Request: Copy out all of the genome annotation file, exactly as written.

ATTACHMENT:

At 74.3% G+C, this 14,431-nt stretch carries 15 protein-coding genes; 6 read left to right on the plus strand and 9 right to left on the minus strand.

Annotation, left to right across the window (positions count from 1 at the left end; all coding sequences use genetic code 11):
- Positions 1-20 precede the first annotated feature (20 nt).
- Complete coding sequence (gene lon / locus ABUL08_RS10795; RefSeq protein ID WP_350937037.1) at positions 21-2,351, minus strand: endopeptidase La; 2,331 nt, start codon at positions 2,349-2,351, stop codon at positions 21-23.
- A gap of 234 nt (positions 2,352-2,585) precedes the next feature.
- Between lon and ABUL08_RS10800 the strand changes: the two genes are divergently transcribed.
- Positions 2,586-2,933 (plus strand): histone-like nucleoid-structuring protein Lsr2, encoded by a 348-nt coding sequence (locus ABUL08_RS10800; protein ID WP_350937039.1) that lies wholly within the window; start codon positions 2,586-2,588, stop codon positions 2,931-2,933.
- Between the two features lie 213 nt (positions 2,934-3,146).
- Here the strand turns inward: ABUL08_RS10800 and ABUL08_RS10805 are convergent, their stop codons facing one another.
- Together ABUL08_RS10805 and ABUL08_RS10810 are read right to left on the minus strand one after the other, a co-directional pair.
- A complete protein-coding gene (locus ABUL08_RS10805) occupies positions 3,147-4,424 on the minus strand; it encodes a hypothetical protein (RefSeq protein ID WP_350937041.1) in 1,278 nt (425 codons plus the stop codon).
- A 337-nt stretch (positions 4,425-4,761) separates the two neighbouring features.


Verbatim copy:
At 74.3% G+C, this 14,431-nt stretch carries 15 protein-coding genes; 6 read left to right on the plus strand and 9 right to left on the minus strand.

Annotation, left to right across the window (positions count from 1 at the left end; all coding sequences use genetic code 11):
- Positions 1-20 precede the first annotated feature (20 nt).
- Complete coding sequence (gene lon / locus ABUL08_RS10795; RefSeq protein ID WP_350937037.1) at positions 21-2,351, minus strand: endopeptidase La; 2,331 nt, start codon at positions 2,349-2,351, stop codon at positions 21-23.
- A gap of 234 nt (positions 2,352-2,585) precedes the next feature.
- Between lon and ABUL08_RS10800 the strand changes: the two genes are divergently transcribed.
- Positions 2,586-2,933 (plus strand): histone-like nucleoid-structuring protein Lsr2, encoded by a 348-nt coding sequence (locus ABUL08_RS10800; protein ID WP_350937039.1) that lies wholly within the window; start codon positions 2,586-2,588, stop codon positions 2,931-2,933.
- Between the two features lie 213 nt (positions 2,934-3,146).
- Here the strand turns inward: ABUL08_RS10800 and ABUL08_RS10805 are convergent, their stop codons facing one another.
- Together ABUL08_RS10805 and ABUL08_RS10810 are read right to left on the minus strand one after the other, a co-directional pair.
- A complete protein-coding gene (locus ABUL08_RS10805) occupies positions 3,147-4,424 on the minus strand; it encodes a hypothetical protein (RefSeq protein ID WP_350937041.1) in 1,278 nt (425 codons plus the stop codon).
- A 337-nt stretch (positions 4,425-4,761) separates the two neighbouring features.